Spring Cleaning: handmade storage solutions

Spring Cleaning is awesome! It feels so good to remove clutter and bring joy back into the home. This year as we clean, we are also working on updating items to reflect the way we feel. If you have read Love the Home your in that I wrote a few months ago, then you will understand what I mean.

IMG_4182.jpg

For us, that means creating a home that is full of both functional and beautiful items. And also, to showcase our own talents and skills-not what is readily available at thousands of stores across America.

Today was the day to get rid of the plastic toy containers, that no matter how hard I have tried to make them work over the past couple of years, they just don’t. The things that are organized into them look great for about 5 minutes.. The shelf that used to hold them took up wall space we didn’t have, leaving rooms to feel cramped, and they just don’t bring joy.

IMG_4173.jpg

So as I cleaned them out and sorted the items, I decided that I should just sew up a bunch of bags to hold and hide the stuff. In the past I attempted the method of toy storage by purchasing zipper garment bags. These work great, except they can’t hang and they don’t bring me joy when I see them.

IMG_4180.jpg

I keep seeing all of the great things out there on Pinterest, and that is where I went again today to visualize what would work for me.

This was my criteria:

  • Fast and Easy to sew
  • To use what is on hand (dual purpose: spring clean the sewing supplies by using it up!)
  • Easy to use
  • Easy to store
  • Attractive to the eye

After taking inventory of supplies and searching tutorials, I whipped up 3 bags in about 2 1/2 hours (including interruptions from kids).

IMG_4171.jpg

They aren’t perfect. I didn’t take time to iron, or even make sure each piece of fabric was cut perfectly straight. But they look great, were fast and easy,  I didn’t have to make a trip to the store to complete them and most importantly they are functional! Also, I made sure to double stitch every seam so that they will hold up to the abuse they are sure to get.
IMG_4177.jpgIMG_4177.jpg

I want to make a few more, so the next article in this series will have a tutorial for you!

For now, here are some of the places I visited and found inspiration:

Toy Sack with tabs

Hanging toy storage

Lego sack

Hanging laundry bag

Be a Butterfly!

Heidi

 

Advertisements

A Re-fashion for Spring

All winter long I had on my yarn-crafting list to make myself a new wool hat. At one point, hoping to encourage myself in that endeavor, I even threw out all of my old acyrlic hats. Even my most favorite that often got compliments.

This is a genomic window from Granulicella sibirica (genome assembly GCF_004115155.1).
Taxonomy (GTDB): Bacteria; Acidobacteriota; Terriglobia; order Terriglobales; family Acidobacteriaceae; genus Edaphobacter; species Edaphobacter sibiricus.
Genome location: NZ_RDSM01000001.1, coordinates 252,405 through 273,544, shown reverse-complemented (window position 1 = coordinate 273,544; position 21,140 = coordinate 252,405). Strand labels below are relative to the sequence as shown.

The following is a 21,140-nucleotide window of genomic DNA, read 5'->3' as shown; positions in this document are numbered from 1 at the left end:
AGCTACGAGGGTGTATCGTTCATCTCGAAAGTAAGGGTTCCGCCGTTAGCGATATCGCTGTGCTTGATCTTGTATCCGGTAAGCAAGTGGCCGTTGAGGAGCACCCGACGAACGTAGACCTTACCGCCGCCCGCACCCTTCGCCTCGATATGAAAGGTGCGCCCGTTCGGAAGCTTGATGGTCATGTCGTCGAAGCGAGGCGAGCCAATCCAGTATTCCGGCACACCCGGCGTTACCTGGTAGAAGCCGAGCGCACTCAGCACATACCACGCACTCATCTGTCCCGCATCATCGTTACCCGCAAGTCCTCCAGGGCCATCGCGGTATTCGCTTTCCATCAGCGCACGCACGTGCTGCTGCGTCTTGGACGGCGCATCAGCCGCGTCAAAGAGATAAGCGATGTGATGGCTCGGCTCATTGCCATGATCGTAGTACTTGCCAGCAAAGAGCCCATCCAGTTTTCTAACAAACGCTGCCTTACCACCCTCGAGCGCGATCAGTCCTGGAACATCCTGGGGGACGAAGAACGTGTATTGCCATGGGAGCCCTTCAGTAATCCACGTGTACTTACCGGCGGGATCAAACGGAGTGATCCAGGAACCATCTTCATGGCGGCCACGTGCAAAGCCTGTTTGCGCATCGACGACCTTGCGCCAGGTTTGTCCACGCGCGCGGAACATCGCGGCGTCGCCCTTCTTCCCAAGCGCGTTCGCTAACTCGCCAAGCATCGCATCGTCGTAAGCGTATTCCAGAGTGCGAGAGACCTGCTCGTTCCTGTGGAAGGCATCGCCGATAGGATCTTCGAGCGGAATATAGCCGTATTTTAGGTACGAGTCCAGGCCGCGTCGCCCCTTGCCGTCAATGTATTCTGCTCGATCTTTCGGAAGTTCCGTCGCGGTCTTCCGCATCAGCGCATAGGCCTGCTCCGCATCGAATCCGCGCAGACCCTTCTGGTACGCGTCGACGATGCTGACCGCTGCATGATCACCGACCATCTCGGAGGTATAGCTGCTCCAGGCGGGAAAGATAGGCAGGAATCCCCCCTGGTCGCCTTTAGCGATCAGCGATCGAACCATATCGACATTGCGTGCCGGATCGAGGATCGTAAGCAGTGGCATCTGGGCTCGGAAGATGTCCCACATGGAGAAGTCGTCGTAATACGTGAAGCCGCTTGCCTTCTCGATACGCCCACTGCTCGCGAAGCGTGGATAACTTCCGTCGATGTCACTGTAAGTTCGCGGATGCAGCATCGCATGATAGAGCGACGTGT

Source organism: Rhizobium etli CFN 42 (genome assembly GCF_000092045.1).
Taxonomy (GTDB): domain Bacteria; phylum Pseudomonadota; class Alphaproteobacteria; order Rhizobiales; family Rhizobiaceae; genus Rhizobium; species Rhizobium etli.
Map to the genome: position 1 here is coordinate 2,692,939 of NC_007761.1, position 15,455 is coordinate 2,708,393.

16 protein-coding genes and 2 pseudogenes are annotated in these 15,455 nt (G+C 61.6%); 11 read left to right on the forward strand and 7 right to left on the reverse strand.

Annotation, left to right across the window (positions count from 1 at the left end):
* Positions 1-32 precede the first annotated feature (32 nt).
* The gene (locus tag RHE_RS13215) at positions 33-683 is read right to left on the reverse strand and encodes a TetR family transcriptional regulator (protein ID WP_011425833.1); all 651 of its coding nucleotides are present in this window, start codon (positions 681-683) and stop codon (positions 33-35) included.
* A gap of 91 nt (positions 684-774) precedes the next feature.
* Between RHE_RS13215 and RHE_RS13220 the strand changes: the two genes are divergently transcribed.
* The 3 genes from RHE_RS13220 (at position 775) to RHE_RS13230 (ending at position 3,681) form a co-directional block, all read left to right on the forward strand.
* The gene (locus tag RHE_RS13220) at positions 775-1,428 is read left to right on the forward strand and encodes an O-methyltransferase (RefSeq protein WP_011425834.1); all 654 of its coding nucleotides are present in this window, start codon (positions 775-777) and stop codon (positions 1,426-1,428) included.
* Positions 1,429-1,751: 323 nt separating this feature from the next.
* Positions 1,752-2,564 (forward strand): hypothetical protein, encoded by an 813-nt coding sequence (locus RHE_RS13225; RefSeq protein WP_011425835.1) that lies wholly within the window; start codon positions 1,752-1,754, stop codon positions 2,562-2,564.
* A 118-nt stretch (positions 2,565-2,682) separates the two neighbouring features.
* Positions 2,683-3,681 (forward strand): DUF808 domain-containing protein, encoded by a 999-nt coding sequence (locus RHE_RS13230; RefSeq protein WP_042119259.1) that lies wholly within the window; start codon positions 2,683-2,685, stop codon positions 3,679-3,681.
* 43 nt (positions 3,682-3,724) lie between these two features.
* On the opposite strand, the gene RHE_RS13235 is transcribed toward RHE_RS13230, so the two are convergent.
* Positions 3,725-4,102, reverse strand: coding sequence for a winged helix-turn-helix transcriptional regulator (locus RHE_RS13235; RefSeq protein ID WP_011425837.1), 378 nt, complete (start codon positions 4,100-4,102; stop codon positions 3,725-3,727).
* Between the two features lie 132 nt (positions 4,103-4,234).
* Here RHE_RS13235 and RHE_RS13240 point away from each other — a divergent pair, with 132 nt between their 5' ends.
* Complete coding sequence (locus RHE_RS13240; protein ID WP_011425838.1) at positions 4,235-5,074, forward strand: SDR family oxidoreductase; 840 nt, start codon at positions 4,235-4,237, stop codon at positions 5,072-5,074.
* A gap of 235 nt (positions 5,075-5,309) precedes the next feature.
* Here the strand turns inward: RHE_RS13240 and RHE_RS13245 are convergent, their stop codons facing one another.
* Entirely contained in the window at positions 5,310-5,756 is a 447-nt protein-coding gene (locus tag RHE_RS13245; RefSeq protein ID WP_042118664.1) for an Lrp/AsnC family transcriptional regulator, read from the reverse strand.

Most of the kids got a wool hat, and my husband a month ago was awarded his that was made from Handspun pygora/alpaca yarn that I processed and spun myself. (I will have to snap a picture when he is home)

Alas, spring has arrived and I never did make one for myself. With just a slight detour to my original ambitions, I picked up a crochet hook and whipped out this cute spring hat just in time for my birthday:

What’s even more exciting is that I made it with yarn that I reclaimed from a thifted cotton sweater! It is actually two different yarns, one purple and one blue, and I re-spun them  with my spinning wheel and then plied them together. This created a really unique colored yarn. It is marled, yet from a distance the finished fabric appears to be a solid color.

image

The blue reclaimed yarn in this project is the same that was used in the needlepoint lace project and the edging on the crochet towel. The difference being, that the yarn for the needlepoint project and towel edging, was from the short pieces and this worsted re-spun cotton was made from the long continuous lengths from the body of these sweaters.

image

The accent yarn for this hat is reclaimed sari silk that I bought from Darn Good Yarn. It made a great piece of fabric for stabilizing the brim of this hat. It was not a part of the original pattern, but it was too floppy to hold the shape I desired, so I duplicated the brim section of the pattern and then sewed it to the underside. The reclaimed silk yarn really jazzed up this newsboy styled cap!

For a little extra flare and accent I picked out some thrifted vintage buttons, and created a cute little flower.

image

This was a fun project to make, and it was exciting to be able to use all recycled/reclaimed materials to create something new and unique. I can put on this hat and know that no one has the same one.

Recyling and reclaiming the material that is available to us is a great way to be wise stewards over those things. A disliked sweater doesn’t need to be trash, it can become beautiful yarn for a fun springtime hat, trim in a towel, lace edging on a pocket, the options are limitless.

Be a Butterfly

Heidi